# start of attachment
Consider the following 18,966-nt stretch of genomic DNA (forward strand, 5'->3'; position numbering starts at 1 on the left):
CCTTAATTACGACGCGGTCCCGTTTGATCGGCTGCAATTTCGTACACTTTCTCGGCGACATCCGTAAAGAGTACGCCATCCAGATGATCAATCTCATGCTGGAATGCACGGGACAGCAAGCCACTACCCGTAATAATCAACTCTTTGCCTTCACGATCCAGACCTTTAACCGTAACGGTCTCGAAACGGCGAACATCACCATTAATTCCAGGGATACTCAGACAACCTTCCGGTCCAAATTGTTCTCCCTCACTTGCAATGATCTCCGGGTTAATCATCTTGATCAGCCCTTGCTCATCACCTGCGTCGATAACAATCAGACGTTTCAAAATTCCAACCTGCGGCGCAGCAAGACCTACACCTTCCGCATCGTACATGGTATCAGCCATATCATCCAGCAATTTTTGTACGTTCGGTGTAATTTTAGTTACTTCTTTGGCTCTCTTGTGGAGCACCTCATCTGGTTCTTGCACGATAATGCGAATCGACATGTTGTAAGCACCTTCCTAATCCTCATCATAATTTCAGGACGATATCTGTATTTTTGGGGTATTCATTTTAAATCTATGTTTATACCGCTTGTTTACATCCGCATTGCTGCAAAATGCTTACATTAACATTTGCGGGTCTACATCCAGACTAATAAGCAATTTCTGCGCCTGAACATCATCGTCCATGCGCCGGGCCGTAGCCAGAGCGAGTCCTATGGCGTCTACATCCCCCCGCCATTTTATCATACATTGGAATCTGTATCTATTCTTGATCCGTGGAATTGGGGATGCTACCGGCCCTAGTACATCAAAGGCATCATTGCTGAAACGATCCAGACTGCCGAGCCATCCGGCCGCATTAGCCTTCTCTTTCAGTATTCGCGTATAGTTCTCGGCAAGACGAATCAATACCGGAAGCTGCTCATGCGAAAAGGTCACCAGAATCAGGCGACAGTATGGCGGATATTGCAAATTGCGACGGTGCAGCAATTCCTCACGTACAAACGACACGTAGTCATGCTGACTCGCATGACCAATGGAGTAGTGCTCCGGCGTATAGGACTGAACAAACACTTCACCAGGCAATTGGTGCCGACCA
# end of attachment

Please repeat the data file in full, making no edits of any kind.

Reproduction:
Consider the following 18,966-nt stretch of genomic DNA (forward strand, 5'->3'; position numbering starts at 1 on the left):
CCTTAATTACGACGCGGTCCCGTTTGATCGGCTGCAATTTCGTACACTTTCTCGGCGACATCCGTAAAGAGTACGCCATCCAGATGATCAATCTCATGCTGGAATGCACGGGACAGCAAGCCACTACCCGTAATAATCAACTCTTTGCCTTCACGATCCAGACCTTTAACCGTAACGGTCTCGAAACGGCGAACATCACCATTAATTCCAGGGATACTCAGACAACCTTCCGGTCCAAATTGTTCTCCCTCACTTGCAATGATCTCCGGGTTAATCATCTTGATCAGCCCTTGCTCATCACCTGCGTCGATAACAATCAGACGTTTCAAAATTCCAACCTGCGGCGCAGCAAGACCTACACCTTCCGCATCGTACATGGTATCAGCCATATCATCCAGCAATTTTTGTACGTTCGGTGTAATTTTAGTTACTTCTTTGGCTCTCTTGTGGAGCACCTCATCTGGTTCTTGCACGATAATGCGAATCGACATGTTGTAAGCACCTTCCTAATCCTCATCATAATTTCAGGACGATATCTGTATTTTTGGGGTATTCATTTTAAATCTATGTTTATACCGCTTGTTTACATCCGCATTGCTGCAAAATGCTTACATTAACATTTGCGGGTCTACATCCAGACTAATAAGCAATTTCTGCGCCTGAACATCATCGTCCATGCGCCGGGCCGTAGCCAGAGCGAGTCCTATGGCGTCTACATCCCCCCGCCATTTTATCATACATTGGAATCTGTATCTATTCTTGATCCGTGGAATTGGGGATGCTACCGGCCCTAGTACATCAAAGGCATCATTGCTGAAACGATCCAGACTGCCGAGCCATCCGGCCGCATTAGCCTTCTCTTTCAGTATTCGCGTATAGTTCTCGGCAAGACGAATCAATACCGGAAGCTGCTCATGCGAAAAGGTCACCAGAATCAGGCGACAGTATGGCGGATATTGCAAATTGCGACGGTGCAGCAATTCCTCACGTACAAACGACACGTAGTCATGCTGACTCGCATGACCAATGGAGTAGTGCTCCGGCGTATAGGACTGAACAAACACTTCACCAGGCAATTGGTGCCGACCA